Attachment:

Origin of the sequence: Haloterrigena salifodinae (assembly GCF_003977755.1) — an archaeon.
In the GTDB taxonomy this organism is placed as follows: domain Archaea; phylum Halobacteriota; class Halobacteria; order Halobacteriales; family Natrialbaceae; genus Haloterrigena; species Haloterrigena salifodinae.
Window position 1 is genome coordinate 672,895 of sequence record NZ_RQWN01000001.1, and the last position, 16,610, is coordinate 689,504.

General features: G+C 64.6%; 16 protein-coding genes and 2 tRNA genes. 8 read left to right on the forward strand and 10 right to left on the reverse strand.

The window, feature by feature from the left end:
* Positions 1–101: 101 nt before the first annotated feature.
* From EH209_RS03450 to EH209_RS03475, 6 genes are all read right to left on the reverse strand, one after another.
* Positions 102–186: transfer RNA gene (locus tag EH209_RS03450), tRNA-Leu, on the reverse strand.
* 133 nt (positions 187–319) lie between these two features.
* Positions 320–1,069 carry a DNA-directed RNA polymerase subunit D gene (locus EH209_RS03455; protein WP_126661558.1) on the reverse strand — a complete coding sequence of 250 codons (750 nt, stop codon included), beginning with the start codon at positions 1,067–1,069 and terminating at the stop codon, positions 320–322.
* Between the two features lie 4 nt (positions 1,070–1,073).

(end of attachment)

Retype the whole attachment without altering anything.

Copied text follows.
Origin of the sequence: Haloterrigena salifodinae (assembly GCF_003977755.1) — an archaeon.
In the GTDB taxonomy this organism is placed as follows: domain Archaea; phylum Halobacteriota; class Halobacteria; order Halobacteriales; family Natrialbaceae; genus Haloterrigena; species Haloterrigena salifodinae.
Window position 1 is genome coordinate 672,895 of sequence record NZ_RQWN01000001.1, and the last position, 16,610, is coordinate 689,504.

General features: G+C 64.6%; 16 protein-coding genes and 2 tRNA genes. 8 read left to right on the forward strand and 10 right to left on the reverse strand.

The window, feature by feature from the left end:
* Positions 1–101: 101 nt before the first annotated feature.
* From EH209_RS03450 to EH209_RS03475, 6 genes are all read right to left on the reverse strand, one after another.
* Positions 102–186: transfer RNA gene (locus tag EH209_RS03450), tRNA-Leu, on the reverse strand.
* 133 nt (positions 187–319) lie between these two features.
* Positions 320–1,069 carry a DNA-directed RNA polymerase subunit D gene (locus EH209_RS03455; protein WP_126661558.1) on the reverse strand — a complete coding sequence of 250 codons (750 nt, stop codon included), beginning with the start codon at positions 1,067–1,069 and terminating at the stop codon, positions 320–322.
* Between the two features lie 4 nt (positions 1,070–1,073).